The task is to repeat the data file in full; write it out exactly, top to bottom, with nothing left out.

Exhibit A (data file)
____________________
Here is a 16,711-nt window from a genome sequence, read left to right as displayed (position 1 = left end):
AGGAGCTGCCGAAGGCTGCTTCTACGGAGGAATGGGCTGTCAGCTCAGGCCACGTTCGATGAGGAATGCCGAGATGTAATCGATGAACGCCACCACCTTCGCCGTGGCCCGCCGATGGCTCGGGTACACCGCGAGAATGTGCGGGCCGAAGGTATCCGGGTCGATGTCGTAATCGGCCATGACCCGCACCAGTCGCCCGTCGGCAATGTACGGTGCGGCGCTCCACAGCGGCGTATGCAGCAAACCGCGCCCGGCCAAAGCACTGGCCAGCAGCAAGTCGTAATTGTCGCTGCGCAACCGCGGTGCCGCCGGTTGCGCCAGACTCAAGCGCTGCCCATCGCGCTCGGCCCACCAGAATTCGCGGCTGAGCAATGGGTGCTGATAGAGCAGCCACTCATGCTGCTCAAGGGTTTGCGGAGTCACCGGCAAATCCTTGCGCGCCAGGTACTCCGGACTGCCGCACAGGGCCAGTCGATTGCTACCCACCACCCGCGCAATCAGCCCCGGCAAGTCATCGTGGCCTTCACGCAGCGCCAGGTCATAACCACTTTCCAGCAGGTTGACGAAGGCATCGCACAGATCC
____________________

Here is a 16,711-nt window from a genome sequence, read left to right as displayed (position 1 = left end):
AGGAGCTGCCGAAGGCTGCTTCTACGGAGGAATGGGCTGTCAGCTCAGGCCACGTTCGATGAGGAATGCCGAGATGTAATCGATGAACGCCACCACCTTCGCCGTGGCCCGCCGATGGCTCGGGTACACCGCGAGAATGTGCGGGCCGAAGGTATCCGGGTCGATGTCGTAATCGGCCATGACCCGCACCAGTCGCCCGTCGGCAATGTACGGTGCGGCGCTCCACAGCGGCGTATGCAGCAAACCGCGCCCGGCCAAAGCACTGGCCAGCAGCAAGTCGTAATTGTCGCTGCGCAACCGCGGTGCCGCCGGTTGCGCCAGACTCAAGCGCTGCCCATCGCGCTCGGCCCACCAGAATTCGCGGCTGAGCAATGGGTGCTGATAGAGCAGCCACTCATGCTGCTCAAGGGTTTGCGGAGTCACCGGCAAATCCTTGCGCGCCAGGTACTCCGGACTGCCGCACAGGGCCAGTCGATTGCTACCCACCACCCGCGCAATCAGCCCCGGCAAGTCATCGTGGCCTTCACGCAGCGCCAGGTCATAACCACTTTCCAGCAGGTTGACGAAGGCATCGCACAGATCC